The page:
GATOR A-GO-GO by Tim Dorsey (2010 William Morrow / 336 pp. / hc)
Dorsey's 12th novel (and the first I've read from him) is basically a Carl Hiassen-ish yarn set within an 80s "Spring Break" type of film, and regardless if the reader loves or hates it, one thing can't be argued: GATOR A-GO-GO is wickedly funny (and surprisingly violent).
Serge and his side-kick Coleman are enjoying spring break festivities in Panama City Beach when Serge follows a sign for free pancakes. As he swtuff his face, a group of church youths attempt to convert him, but they end up following succumbing to his wisdom and follow him on an adventure none of them would ever had expected. Before long Serge and Coleman also find themselves protecting college student Andy from a ruthless gang who (for some reason) are out to kill him. Double and triple crosses abound as both the Feds and a drug gang close in; our beer-guzzling, bong-toking duo (along with their new posse) manage to (unknowlingly) escape the clutches of both until a final showdown at Fort Lauderdale.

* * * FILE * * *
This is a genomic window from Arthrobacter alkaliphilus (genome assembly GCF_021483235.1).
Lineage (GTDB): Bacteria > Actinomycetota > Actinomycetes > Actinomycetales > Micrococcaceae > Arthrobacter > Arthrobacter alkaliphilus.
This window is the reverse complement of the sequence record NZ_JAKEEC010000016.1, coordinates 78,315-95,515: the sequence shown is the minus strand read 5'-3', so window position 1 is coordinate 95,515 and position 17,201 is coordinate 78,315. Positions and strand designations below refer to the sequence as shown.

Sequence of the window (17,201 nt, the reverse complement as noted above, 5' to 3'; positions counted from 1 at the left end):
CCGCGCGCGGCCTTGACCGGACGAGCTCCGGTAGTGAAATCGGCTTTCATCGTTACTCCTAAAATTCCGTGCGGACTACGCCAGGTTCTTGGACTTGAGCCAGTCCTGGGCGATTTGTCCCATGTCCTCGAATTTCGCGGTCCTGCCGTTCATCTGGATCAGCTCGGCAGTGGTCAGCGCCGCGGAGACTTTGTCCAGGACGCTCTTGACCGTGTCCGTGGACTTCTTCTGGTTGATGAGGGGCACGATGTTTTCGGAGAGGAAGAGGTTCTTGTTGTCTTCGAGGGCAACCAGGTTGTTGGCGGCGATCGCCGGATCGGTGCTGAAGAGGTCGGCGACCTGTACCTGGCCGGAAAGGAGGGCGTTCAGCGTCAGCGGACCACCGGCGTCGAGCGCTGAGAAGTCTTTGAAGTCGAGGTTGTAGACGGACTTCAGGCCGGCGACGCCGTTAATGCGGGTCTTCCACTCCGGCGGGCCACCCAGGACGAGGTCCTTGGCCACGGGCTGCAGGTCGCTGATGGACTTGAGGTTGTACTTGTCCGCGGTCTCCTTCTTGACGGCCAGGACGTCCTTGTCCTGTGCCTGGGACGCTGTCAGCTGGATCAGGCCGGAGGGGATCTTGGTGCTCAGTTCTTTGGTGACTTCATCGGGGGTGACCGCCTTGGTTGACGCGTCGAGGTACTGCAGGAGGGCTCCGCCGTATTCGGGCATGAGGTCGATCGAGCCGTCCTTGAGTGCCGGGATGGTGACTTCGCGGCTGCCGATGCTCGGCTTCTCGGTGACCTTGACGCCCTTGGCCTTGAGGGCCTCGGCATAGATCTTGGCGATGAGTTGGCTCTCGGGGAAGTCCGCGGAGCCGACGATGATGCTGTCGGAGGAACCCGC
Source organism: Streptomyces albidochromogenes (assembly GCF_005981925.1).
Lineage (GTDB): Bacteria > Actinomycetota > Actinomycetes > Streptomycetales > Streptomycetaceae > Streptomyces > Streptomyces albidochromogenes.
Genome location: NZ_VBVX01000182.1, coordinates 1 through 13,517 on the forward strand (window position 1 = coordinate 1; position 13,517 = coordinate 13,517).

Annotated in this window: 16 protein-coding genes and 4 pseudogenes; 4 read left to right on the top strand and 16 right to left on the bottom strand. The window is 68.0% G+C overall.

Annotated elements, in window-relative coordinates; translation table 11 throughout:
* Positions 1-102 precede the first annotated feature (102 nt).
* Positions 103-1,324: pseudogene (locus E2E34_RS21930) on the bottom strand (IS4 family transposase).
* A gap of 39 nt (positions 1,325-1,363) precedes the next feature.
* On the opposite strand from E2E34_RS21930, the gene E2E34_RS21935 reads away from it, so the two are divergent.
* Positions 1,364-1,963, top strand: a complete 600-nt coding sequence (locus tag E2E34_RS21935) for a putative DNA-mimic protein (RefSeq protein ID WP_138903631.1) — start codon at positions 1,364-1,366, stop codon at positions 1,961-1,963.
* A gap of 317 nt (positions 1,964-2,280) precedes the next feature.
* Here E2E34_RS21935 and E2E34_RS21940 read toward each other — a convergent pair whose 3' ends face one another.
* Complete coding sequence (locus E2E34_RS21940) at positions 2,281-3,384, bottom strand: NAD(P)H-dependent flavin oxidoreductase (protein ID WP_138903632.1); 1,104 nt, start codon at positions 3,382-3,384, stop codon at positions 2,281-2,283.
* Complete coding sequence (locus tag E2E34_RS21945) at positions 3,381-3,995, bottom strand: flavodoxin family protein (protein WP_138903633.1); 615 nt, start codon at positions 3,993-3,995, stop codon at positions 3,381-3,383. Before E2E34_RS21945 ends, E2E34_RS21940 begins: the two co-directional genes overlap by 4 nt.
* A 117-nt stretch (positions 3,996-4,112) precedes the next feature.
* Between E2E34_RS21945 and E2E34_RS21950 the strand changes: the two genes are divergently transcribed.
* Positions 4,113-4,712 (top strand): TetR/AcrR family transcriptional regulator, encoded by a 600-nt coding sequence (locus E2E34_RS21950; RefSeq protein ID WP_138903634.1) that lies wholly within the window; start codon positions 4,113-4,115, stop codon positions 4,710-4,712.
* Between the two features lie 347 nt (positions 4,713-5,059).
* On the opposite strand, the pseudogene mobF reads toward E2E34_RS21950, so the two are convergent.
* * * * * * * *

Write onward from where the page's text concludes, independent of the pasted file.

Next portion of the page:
GATOR is packed with several hysterical antics (a couple of scenes involving a bungee-bubble ride are a riot) and some extreme partying even Jeff Spicoli would be impressed with (all the more funny as Coleman and Serge--out of place age-wise among the much younger college kids--are the ring leaders).
From it's rib-tickling opening line until it's satisfying conclusion, GATOR A-GO-GO is a real blast that brought me back to the teenage T&A comedies I grew up on during the 80s. I'm looking forward to reading more from Dorsey.